I love vintage quilt tops, even when they are somewhat wonky. Sometimes their seams don't match and they will not lay flat for anything! They pose their own problems when considering the quilting plan.
Firstly, they tend to be fragile. This one has muslin you can almost read a book through! So I always do a full float on vintage tops. That is, I do not attach the top to any leaders. I load the back and backing and then lay down the top, smoothing it out and basting the edges down. That way, the top gets no undue pressure from stretching.
And often the individual blocks act independently. That yellow plaid butterfly appears to be lifting off the quilt. Luckily, tops of this era were traditionally quilted in loose, open designs. The meandering loops work perfectly here to ease in the fullness of the block. (Besides, I think it looks like the dizzying flight path of a butterfly.)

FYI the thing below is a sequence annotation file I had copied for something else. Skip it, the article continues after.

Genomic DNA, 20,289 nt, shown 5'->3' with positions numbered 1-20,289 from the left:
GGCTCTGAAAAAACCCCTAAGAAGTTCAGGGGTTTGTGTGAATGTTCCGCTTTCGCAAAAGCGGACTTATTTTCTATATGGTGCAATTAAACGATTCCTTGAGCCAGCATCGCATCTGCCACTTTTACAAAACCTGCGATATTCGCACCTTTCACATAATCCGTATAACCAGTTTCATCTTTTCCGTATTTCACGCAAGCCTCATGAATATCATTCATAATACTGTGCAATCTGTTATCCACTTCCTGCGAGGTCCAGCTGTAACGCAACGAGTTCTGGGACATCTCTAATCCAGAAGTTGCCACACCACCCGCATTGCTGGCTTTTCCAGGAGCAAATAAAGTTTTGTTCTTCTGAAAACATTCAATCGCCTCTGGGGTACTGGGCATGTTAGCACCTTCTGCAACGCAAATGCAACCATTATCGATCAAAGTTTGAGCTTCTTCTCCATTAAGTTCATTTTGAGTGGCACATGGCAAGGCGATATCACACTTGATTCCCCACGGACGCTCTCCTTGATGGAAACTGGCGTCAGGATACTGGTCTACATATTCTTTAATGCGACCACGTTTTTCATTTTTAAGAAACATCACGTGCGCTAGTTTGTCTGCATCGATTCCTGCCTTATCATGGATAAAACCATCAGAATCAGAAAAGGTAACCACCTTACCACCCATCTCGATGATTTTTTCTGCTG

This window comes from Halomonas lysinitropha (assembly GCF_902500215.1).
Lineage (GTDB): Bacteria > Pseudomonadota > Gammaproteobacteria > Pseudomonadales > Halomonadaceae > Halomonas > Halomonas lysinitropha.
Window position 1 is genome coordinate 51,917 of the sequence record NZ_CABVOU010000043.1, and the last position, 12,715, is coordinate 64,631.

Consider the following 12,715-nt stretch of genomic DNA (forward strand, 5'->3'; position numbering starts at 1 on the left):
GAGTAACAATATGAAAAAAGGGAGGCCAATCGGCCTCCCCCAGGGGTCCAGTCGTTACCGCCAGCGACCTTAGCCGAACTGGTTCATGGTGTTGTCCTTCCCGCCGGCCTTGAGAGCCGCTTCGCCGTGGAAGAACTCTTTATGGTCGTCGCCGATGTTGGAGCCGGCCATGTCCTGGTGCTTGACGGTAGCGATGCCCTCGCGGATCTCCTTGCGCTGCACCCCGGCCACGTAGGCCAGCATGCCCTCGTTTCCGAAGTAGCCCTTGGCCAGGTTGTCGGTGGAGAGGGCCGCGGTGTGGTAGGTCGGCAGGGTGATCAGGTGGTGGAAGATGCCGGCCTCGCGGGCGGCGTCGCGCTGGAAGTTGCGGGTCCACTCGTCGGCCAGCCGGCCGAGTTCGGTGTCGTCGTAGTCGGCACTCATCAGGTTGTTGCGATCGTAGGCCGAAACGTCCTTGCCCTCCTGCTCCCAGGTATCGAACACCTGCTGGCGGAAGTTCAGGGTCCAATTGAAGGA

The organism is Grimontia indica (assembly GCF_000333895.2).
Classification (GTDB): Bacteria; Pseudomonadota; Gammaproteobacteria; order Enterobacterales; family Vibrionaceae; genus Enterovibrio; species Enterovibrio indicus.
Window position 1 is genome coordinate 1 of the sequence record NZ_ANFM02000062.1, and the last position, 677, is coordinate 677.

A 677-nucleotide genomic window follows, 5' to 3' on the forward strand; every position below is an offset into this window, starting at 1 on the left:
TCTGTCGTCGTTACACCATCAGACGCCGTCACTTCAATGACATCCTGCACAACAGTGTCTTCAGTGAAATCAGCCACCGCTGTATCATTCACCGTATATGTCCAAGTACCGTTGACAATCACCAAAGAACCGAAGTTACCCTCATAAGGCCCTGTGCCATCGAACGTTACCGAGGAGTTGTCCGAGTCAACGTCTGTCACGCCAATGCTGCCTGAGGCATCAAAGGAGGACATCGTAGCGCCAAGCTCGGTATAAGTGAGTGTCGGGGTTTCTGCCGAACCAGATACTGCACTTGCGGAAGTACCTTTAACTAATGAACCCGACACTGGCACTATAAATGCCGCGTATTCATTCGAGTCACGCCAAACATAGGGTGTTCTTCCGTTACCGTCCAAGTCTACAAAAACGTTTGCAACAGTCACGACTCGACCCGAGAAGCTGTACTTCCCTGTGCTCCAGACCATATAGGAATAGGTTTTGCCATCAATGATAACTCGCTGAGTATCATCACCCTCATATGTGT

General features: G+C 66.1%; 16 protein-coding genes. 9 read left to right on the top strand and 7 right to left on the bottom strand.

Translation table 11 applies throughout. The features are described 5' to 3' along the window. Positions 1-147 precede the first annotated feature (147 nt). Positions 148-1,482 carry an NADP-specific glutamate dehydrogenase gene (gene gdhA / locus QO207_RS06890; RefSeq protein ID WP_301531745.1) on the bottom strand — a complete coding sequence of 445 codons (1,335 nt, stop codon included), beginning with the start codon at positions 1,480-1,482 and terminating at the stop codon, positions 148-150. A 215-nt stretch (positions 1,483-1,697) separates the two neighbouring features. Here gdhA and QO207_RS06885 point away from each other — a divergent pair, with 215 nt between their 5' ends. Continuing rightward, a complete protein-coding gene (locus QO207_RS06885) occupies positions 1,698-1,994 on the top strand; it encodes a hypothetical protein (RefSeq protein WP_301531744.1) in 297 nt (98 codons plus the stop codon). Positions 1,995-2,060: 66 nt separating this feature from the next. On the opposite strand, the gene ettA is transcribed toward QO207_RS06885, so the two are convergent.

And now, here's that yellow butterfly all settled down and resting on the quilt top.
Speaking of vintage, look at some of these classic fabrics!
Don't be afraid to take a big step if one is indicated.
You can't cross a chasm in two small jumps.
David Lloyd George